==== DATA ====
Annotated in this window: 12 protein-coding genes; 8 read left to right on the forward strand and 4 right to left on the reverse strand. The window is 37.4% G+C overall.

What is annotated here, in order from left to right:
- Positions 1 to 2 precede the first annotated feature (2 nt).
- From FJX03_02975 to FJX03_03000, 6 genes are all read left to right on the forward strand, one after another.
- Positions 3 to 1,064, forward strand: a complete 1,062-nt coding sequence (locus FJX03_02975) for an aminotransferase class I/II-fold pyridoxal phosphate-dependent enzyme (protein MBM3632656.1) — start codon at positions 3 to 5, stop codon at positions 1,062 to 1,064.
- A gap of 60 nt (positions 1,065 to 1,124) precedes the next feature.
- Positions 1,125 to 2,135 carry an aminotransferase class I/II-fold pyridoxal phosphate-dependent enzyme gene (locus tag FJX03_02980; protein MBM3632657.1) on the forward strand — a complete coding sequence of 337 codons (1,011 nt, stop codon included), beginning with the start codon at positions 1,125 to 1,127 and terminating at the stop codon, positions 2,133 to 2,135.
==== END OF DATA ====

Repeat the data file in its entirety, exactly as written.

Annotated in this window: 12 protein-coding genes; 8 read left to right on the forward strand and 4 right to left on the reverse strand. The window is 37.4% G+C overall.

What is annotated here, in order from left to right:
- Positions 1 to 2 precede the first annotated feature (2 nt).
- From FJX03_02975 to FJX03_03000, 6 genes are all read left to right on the forward strand, one after another.
- Positions 3 to 1,064, forward strand: a complete 1,062-nt coding sequence (locus FJX03_02975) for an aminotransferase class I/II-fold pyridoxal phosphate-dependent enzyme (protein MBM3632656.1) — start codon at positions 3 to 5, stop codon at positions 1,062 to 1,064.
- A gap of 60 nt (positions 1,065 to 1,124) precedes the next feature.
- Positions 1,125 to 2,135 carry an aminotransferase class I/II-fold pyridoxal phosphate-dependent enzyme gene (locus tag FJX03_02980; protein MBM3632657.1) on the forward strand — a complete coding sequence of 337 codons (1,011 nt, stop codon included), beginning with the start codon at positions 1,125 to 1,127 and terminating at the stop codon, positions 2,133 to 2,135.